Sgt. Rossman describes it as one of the first red flags in the case.

"The people at the office say they never saw her there. Of course, you know, that's a big red flag," Sgt. Rossman continued. "He says he dropped her off in the parking lot. That parking lot is very small and she didn't show up in that office. So something there wasn't the truth."

As is the case now, detectives back in 1993 had a lot of questions.

"She's an adult and she has the ability to go and do what she wants to do at this time. There are some situations or at least some people believe she would not likely get up and leave," a detective on the case in 1993 told KTTC.

She was in Rochester for her children

Linda was a new Rochester area resident and a mother of two young boys, 11 and 13. She was living with her ex-husband and his new wife, moving from the Arizona sunshine, seeking a fresh start for her children.

"She wanted what was best for me and my brother. That was the reason she took us to Minnesota. She was not from up north. Born in California, we lived in Arizona," D.J. said. "And we moved in the middle of winter so that wasn't the funnest thing I'm sure."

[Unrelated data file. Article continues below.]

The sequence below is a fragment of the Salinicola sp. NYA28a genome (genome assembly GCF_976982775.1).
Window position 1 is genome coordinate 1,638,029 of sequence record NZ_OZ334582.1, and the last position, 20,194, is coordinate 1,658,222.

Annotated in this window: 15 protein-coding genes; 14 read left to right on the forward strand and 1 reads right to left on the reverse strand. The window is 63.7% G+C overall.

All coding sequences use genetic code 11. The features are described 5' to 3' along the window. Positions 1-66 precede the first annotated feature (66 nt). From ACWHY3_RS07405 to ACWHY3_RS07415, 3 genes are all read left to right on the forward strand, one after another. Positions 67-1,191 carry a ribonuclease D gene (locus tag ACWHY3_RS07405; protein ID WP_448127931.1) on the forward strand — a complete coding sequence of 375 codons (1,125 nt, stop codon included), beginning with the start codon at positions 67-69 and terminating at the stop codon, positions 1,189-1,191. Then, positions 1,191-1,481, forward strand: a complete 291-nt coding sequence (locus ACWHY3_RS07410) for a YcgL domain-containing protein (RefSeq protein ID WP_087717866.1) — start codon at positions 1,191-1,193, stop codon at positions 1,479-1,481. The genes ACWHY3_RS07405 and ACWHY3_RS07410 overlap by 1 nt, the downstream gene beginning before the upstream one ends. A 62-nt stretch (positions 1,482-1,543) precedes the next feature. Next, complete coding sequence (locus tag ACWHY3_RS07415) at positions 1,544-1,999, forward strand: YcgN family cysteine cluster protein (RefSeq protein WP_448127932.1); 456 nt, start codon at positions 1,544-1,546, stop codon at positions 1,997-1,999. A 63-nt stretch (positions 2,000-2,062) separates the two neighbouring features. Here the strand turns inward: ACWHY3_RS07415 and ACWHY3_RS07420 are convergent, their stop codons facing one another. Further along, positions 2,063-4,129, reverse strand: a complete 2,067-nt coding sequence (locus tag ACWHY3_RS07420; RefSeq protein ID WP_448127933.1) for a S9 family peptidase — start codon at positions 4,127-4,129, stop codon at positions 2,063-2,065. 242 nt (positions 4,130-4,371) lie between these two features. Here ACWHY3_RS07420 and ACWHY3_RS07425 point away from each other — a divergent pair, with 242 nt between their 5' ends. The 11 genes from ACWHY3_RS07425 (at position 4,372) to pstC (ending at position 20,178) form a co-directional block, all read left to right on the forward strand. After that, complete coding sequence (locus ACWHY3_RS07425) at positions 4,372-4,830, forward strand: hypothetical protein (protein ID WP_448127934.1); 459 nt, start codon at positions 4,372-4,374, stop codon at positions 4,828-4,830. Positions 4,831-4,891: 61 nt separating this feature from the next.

Now an adult, with children of his own, D.J. often thinks about his lost mother.

"After looking back on it, you always wonder what it would have been like if she were here," D.J. said.

Sgt. Rossman often thinks about the case as well; a major unsolved mystery in the third year of his career.

"We never had any indications that she talked about suicide or hurting herself or leaving the area. She wanted to be with her kids," Sgt. Rossman said. "And that's why she was living in that house with her ex-husband and his new wife. She wanted to be with her kids. She was fighting for her kids."

Red flags surfaced at the time

Now, nearing 30 years later, Sgt. Rossman still remembers what he calls "red flags" from that first initial report.

"While talking with Dennis Anger and his wife, they appeared nervous, hands shaking, stuttering voice," Sgt. Rossman said, reading from the report. "When I was there it would have been three days after she was initially reported missing. They had already cleaned out her bedroom...So, they had already accepted that she wasn't coming back to the house. Which is another red flag, that something happened here that we weren't being told about."